My PhD in English ran from 15 Sep 2020 to 15 Sep 2023, during which time I had the privilege of being Writer in Residence of Ulster University. Here I am, three years on, too many words spent, reliant on photographs to plot it all out...
It began with a trickle of dust falling lightly onto my desk. The world was in semi-lockown, the children were constantly sent home from school to self-isolate, we all had to work from home and the house was a building site! Some weeks later, I was dancing in the kitchen and tore my calf muscle. What a start to a PhD! I didn't miss a single online training session!
A Hallowe'en Party for two! Now P6 and first year. A period of intense sitting and intense reading and writing — for me! (The kids retired from reading in March 2020 and demanded I take all their books to the charity shop!)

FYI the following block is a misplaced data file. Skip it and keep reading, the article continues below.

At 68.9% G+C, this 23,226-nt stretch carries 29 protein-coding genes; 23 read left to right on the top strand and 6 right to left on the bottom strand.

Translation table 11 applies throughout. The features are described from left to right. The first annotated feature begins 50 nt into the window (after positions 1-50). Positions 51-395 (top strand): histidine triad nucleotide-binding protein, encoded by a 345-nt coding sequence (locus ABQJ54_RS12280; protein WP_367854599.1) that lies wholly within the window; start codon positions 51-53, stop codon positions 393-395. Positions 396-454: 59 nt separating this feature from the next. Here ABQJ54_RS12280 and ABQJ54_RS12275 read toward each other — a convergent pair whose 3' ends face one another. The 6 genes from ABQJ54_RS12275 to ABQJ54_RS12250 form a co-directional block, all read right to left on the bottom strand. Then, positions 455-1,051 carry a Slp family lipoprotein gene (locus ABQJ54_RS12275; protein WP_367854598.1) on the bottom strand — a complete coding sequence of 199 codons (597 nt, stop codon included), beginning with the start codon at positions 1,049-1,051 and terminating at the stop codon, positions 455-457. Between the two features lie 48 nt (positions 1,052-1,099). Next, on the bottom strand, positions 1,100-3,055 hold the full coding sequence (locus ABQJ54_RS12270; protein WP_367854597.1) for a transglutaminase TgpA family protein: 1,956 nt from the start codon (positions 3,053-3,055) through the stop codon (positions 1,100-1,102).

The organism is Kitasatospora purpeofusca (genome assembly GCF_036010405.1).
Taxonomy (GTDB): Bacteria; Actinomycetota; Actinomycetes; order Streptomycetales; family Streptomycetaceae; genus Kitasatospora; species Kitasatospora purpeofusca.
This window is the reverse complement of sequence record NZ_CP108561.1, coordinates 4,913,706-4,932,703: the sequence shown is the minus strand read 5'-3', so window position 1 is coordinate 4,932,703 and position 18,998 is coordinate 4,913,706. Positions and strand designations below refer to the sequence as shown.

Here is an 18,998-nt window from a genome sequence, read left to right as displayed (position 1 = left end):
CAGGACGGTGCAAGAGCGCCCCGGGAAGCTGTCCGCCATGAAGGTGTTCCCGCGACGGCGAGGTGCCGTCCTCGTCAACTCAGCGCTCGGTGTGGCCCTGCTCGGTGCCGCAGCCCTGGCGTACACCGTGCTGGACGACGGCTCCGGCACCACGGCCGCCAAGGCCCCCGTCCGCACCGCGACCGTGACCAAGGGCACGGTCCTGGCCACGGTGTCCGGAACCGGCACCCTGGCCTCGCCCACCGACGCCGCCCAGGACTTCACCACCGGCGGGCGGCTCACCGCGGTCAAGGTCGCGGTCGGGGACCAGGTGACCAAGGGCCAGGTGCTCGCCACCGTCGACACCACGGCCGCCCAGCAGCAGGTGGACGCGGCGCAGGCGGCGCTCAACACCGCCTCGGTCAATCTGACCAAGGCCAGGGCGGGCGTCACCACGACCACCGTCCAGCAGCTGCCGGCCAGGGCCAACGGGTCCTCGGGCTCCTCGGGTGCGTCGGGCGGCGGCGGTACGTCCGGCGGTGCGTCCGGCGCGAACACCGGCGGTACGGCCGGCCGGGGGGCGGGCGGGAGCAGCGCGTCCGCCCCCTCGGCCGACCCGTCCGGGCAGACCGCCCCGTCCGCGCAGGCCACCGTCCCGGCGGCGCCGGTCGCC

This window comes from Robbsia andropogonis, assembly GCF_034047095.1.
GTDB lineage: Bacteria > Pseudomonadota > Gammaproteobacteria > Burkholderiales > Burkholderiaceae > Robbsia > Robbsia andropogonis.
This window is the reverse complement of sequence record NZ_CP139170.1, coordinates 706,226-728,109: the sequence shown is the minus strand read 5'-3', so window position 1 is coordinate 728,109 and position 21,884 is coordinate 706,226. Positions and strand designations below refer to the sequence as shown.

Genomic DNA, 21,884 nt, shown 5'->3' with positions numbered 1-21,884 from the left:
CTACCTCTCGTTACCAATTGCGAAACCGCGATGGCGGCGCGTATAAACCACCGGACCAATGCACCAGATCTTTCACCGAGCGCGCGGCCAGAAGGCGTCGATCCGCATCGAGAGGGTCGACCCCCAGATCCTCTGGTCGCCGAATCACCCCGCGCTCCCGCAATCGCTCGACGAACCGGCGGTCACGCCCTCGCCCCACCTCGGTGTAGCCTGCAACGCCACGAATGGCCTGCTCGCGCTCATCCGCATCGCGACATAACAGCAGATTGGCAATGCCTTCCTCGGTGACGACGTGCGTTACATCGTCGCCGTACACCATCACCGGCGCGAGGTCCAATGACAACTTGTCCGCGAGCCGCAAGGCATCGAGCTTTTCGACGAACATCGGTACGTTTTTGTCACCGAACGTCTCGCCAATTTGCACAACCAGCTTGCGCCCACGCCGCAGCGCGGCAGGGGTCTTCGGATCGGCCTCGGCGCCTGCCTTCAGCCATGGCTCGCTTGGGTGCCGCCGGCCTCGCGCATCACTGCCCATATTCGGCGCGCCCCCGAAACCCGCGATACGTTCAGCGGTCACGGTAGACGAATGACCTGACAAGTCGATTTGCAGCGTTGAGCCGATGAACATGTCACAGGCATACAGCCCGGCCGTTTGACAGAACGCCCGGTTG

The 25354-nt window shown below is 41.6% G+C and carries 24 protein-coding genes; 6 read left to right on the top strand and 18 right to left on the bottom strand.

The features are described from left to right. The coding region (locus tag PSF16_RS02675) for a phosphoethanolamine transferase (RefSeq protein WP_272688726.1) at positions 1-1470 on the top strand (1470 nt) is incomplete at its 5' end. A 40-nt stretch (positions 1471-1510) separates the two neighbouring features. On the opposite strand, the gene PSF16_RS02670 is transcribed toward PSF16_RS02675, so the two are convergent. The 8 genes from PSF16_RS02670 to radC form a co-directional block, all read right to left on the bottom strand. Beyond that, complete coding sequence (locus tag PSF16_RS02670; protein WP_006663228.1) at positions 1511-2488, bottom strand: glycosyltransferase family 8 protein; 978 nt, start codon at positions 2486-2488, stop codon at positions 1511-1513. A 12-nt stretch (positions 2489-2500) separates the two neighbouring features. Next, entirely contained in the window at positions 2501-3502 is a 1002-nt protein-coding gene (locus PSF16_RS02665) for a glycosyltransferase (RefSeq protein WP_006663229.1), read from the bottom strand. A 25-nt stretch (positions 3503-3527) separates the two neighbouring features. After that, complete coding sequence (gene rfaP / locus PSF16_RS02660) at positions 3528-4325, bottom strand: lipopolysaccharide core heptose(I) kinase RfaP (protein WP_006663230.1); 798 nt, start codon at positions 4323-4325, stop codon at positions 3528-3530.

Late 2020 and early 2021 — we were allowed to celebrate Christmas with our 'bubble', but for many thousands of people, it was an unbearably sad time. There was snow on Agnew's Hill and across Sallagh as mourners in Craigyhill said goodbye to a beautiful friend, Anne, in early 2021. Another friend's funeral came soon after. Norman's was online and among the hundreds of people present was James Galway, the Man with the Golden Flute. 'Annie's song' was the theme tune to my early childhood and a perfect lament for the winter of 2020-2021. Homeschooling and sporadic periods of school self-isolation followed. No extra-curricular clubs. No childminding. Devices came in handy — for them! I kept reading my books.
Throughout the first year, I focussed on writing some of my new novel and researching the topic of 'female novelists who write in Scots and Ulster Scots'. In July 2021, I took my mum and dad to Scotland, repeating our childhood trip to Butlins — now the Haven Holiday park. Tradition dictated a trip to Alloway, to the Burns Museum, which inspired some scenes in my novel. Covid was lurking around every corner, however, and within a week of coming home, we all had positive tests to prove it! I wrote my first essay for the Phd with Covid. Covid makes you delirious. God love the supervisors who read that first draft! :)